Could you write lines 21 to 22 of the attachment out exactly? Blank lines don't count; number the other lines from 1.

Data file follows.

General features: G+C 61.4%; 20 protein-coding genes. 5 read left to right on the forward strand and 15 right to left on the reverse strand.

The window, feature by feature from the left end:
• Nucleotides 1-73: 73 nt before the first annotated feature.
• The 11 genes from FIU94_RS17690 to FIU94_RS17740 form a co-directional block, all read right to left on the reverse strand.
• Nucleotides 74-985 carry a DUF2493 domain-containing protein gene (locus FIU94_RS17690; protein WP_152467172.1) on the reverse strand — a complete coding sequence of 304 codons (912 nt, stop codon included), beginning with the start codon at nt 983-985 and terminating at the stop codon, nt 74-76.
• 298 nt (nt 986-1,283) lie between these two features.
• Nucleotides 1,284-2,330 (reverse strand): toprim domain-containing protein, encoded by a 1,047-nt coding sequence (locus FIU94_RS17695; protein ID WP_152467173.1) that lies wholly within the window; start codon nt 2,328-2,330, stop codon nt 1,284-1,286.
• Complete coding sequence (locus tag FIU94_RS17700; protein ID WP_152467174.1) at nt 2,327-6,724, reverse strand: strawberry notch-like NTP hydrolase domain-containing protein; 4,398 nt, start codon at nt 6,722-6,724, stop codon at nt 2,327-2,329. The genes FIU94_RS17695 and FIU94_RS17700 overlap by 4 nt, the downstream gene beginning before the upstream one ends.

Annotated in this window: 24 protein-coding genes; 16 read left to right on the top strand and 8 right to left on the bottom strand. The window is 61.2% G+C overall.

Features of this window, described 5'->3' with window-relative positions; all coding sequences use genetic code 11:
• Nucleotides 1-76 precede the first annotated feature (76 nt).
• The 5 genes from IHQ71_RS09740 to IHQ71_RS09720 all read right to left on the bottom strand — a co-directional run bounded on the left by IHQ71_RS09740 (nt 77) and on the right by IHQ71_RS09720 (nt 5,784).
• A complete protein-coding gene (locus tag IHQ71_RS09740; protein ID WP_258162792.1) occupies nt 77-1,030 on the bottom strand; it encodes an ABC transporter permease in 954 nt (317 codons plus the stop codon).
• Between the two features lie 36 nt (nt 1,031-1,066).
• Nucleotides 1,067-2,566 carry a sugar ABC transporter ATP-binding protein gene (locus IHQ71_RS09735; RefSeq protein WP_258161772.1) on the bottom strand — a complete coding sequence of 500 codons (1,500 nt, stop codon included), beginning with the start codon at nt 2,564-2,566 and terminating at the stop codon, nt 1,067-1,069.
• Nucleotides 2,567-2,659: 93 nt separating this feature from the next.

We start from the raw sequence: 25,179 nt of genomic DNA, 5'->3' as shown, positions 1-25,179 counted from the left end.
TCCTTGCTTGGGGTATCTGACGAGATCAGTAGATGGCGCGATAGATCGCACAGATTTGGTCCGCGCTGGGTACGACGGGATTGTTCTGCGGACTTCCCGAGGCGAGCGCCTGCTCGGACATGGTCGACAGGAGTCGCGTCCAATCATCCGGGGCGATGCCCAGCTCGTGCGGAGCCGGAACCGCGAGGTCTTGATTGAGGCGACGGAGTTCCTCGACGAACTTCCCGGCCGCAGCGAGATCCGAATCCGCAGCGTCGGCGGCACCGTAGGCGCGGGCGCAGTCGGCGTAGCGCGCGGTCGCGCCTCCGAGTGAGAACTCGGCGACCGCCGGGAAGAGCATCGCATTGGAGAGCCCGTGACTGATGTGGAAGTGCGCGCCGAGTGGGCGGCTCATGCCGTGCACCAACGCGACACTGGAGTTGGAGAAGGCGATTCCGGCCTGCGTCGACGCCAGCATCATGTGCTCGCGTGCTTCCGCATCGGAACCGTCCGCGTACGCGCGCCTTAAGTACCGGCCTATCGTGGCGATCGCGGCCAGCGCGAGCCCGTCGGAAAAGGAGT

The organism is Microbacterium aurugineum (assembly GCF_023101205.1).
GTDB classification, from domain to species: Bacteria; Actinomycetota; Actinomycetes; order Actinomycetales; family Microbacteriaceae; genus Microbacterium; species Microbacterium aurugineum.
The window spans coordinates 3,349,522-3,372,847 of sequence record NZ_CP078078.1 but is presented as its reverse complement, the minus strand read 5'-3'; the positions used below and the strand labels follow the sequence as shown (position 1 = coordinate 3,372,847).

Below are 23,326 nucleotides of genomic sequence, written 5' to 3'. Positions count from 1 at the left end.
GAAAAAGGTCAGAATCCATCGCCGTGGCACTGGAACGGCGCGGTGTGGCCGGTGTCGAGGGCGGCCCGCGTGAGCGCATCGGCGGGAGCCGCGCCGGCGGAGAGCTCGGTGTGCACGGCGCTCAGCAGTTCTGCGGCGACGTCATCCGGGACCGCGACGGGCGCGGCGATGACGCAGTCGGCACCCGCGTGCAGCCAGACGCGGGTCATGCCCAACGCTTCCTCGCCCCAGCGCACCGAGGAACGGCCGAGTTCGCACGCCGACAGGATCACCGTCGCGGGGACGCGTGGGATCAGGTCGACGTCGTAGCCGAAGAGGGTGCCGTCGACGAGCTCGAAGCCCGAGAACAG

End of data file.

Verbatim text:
The window spans coordinates 3,349,522-3,372,847 of sequence record NZ_CP078078.1 but is presented as its reverse complement, the minus strand read 5'-3'; the positions used below and the strand labels follow the sequence as shown (position 1 = coordinate 3,372,847).

Below are 23,326 nucleotides of genomic sequence, written 5' to 3'. Positions count from 1 at the left end.